13. Avail adequate IT support
Employees should have sufficient access to IT and security support when working from home. Most have little knowledge of dealing with arising IT problems and security events, and this poses a danger to an entire company. Consistent IT support guides how to resolve minor IT mishaps, thus preventing instances of downtime. In severe cases, a business should have in place a response team to provide the required assistance for resolving security and IT problems. Therefore, business leaders should consider allocating enough resources for catering for both remote assistance and on-site help where support experts must be physically present.
14. Update incident response policies
Incident response policies should be updated to reflect the changing work environment. Most companies maintain their plans to respond to on-site security events, with little or zero focus to remote working. Given the current circumstances, it is instrumental in developing and maintaining an incident response plan centered on responding to personal attacks and data breaches. Also, organizations should train employees on their specific roles in implementing the plan, and the organization to conduct a simulation of rolling it out.
15. Avoid free networks and internets
It is common for individuals to connect to public Wi-Fi hotspots to utilize the free internet. However, hackers can easily snoop the traffic communicated through the network, while advanced actors can hijack the whole connection. Using the networks to access organizational resources invites hackers to infect systems and networks with data exfiltration malware, spyware, trojans, and viruses. If public networks are the only available internet sources, then employees must use a reliable VPN and ensure all communicated information has strong encryptions.
16. Observe strong physical security
Physical security entails implementing measures to curb device theft or unauthorized physical access to a computer’s contents. To achieve this, employees must ensure to store their work devices safely to prevent loss or theft. Stolen devices might contain sensitive information, and this can easily find their way to the black market. Also, a malicious individual might be plotting on how to physically access data stored on a computer. Implementing measures such as strong passwords ensures the prevention of such plots.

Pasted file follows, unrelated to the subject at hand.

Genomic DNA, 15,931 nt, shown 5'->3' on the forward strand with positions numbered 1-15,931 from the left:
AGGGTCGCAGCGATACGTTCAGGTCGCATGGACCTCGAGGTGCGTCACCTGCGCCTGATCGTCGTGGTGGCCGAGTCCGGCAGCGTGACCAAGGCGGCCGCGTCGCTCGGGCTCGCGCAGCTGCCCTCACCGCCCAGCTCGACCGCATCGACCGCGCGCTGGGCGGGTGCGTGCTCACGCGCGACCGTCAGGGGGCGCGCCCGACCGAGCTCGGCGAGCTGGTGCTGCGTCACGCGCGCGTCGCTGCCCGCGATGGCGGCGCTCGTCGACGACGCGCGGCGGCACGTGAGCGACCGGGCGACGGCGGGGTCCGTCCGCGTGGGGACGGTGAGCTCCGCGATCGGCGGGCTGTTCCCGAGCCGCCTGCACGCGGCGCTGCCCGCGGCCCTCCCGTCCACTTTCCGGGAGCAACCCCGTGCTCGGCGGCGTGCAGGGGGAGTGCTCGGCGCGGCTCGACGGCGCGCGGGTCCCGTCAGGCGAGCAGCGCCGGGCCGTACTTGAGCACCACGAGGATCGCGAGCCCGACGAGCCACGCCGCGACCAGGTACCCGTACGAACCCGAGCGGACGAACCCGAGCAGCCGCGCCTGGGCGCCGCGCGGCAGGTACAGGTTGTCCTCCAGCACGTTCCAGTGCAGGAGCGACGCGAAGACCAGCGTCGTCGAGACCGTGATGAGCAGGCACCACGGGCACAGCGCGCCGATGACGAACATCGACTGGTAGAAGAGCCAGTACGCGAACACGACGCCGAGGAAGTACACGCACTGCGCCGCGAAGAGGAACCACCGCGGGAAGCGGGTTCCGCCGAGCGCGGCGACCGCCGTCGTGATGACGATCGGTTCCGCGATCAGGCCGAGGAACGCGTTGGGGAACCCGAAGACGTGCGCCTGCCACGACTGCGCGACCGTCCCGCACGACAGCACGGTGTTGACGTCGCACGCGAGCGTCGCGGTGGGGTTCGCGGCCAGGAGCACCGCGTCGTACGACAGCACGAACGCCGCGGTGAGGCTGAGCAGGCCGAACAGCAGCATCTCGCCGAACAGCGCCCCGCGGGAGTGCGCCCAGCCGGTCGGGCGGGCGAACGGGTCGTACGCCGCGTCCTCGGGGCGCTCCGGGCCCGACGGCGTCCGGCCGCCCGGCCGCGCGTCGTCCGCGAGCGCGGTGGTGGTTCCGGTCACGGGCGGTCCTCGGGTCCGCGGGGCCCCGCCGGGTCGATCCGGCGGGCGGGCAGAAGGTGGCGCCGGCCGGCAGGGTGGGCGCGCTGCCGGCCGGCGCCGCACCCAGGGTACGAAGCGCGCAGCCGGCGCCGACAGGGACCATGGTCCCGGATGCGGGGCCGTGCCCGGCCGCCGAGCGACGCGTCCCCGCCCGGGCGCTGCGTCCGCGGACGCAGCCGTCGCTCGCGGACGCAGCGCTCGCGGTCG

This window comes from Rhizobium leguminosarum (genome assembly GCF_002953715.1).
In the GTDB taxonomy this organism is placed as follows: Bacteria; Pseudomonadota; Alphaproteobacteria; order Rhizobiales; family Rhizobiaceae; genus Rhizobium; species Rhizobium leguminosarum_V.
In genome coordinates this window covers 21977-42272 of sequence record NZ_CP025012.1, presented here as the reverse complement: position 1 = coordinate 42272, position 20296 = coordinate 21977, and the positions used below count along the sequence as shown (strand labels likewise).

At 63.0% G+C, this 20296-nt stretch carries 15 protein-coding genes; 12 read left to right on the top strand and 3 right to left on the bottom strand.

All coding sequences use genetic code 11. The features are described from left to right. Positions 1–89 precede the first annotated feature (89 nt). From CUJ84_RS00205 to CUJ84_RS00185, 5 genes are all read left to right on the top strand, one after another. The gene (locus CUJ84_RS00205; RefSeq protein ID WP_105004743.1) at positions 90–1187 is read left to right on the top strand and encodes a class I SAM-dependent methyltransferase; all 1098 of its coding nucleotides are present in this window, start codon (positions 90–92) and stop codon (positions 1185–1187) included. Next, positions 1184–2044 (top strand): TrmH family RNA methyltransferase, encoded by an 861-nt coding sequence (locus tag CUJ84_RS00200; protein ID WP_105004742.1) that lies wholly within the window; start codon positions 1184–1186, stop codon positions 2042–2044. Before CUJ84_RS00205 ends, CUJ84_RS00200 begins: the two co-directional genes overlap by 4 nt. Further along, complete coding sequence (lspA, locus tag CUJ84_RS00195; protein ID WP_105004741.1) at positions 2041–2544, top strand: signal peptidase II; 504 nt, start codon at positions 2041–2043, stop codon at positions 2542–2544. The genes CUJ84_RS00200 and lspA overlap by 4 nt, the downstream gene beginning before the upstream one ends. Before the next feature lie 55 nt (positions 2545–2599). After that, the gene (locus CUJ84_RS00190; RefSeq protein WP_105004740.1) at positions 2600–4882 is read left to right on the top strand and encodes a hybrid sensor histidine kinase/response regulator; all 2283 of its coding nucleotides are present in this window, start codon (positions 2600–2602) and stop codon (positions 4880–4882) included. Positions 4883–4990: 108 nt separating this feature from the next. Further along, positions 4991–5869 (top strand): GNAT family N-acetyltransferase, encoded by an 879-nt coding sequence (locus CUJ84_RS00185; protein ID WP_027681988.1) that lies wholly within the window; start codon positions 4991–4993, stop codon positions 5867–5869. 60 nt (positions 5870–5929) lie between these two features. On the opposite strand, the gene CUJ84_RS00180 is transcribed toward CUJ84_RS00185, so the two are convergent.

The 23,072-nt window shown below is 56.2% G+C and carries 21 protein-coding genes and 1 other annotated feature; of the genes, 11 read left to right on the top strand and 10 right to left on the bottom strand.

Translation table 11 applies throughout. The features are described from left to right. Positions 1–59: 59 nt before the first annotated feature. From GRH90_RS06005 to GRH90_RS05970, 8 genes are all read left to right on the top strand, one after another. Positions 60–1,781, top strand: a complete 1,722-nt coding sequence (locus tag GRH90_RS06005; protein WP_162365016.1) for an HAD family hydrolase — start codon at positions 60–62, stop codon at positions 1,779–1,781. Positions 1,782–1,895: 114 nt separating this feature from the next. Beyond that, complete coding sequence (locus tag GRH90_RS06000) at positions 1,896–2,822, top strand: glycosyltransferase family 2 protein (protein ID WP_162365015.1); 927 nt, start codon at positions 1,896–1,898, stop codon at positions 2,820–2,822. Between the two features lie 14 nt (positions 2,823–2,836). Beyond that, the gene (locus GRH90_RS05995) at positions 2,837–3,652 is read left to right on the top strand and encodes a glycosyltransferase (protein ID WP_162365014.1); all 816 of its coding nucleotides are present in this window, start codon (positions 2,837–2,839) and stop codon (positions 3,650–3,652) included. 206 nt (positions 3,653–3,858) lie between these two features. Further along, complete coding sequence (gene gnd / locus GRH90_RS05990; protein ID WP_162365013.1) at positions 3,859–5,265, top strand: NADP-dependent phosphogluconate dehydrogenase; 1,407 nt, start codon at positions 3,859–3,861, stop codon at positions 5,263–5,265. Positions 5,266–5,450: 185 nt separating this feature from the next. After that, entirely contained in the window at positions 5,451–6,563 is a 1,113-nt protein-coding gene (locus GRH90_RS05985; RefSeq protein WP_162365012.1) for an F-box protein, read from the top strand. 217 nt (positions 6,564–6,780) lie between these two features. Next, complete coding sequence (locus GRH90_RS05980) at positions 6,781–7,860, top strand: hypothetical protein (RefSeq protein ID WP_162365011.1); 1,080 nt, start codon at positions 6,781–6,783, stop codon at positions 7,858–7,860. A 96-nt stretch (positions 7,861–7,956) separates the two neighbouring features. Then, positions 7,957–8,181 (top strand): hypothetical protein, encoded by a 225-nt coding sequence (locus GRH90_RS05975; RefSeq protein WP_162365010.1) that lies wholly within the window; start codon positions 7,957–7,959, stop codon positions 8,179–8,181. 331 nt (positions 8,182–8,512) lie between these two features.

17. Install antivirus and antimalware tools
Antivirus and antimalware software are vital in detecting and removing viruses. Most operating systems come with their inbuilt antivirus software, which contains a database with common virus signatures. Once a malicious actor introduces a virus to the system, the antivirus matches its signature with the database. It provides an alert once there is a match. For this to be effective, employees must always download new security definitions and updates once they are available. Where possible, users should consider more intelligent antivirus solution to ensure the detection of all malware types.
18. Observe a clear desk policy
Although working from home does not pose serious threats of malicious employees or individuals, it is always essential to leave a clear desk. A clear desk policy simply means clearing any information and paper trail that can threaten information CIA if accessed by the wrong person. Such include written passwords or paper documents holding critical data. For instance, a well-intentioned person may come across a written password for a device and use it to gain access for personal use. This action might lead to security incidences if the user visits a phishing website or disables some security configurations. Employees must ensure to clear their desks every time they leave their workspace.
169 Avoid sharing URLs for virtual meetings
Virtual meetings are the norm in work from home environments. Employees should avoid sharing the URLs of scheduled virtual meetings in public places such as social media and other open platforms. Publicly shared conference IDs allow unauthorized individuals to access private meetings, which contradicts the very essence of privacy. It might cause information leakages, and this violates various compliance regulations. Besides, unauthorized access could result in compromised business strategies, insecurity, and loss of highly sensitive information.
20. Log off once done
Employees must ensure to log off from their devices every time they leave their workspaces. This practice prevents unauthorized access to their computers, further safeguarding the stored or access information. Logging off also prevents the devices from theft and instances of unauthorized use. Most devices support a log-off timer, where they can automatically lockdown after a period of idleness. Employees should utilize such functionalities and set the periods to be at most two minutes. As such, they can automatically lock even if the user takes only a short break. Preventing unauthorized access can protect from a myriad of security problems, thus ensuring the security and CIA of data and connected devices.
I am a cyber security professional with a passion for delivering proactive strategies for day to day operational challenges. I am excited to be working with leading cyber security teams and professionals on projects that involve machine learning & AI solutions to solve the cyberspace menace and cut through inefficiency that plague today’s business environments.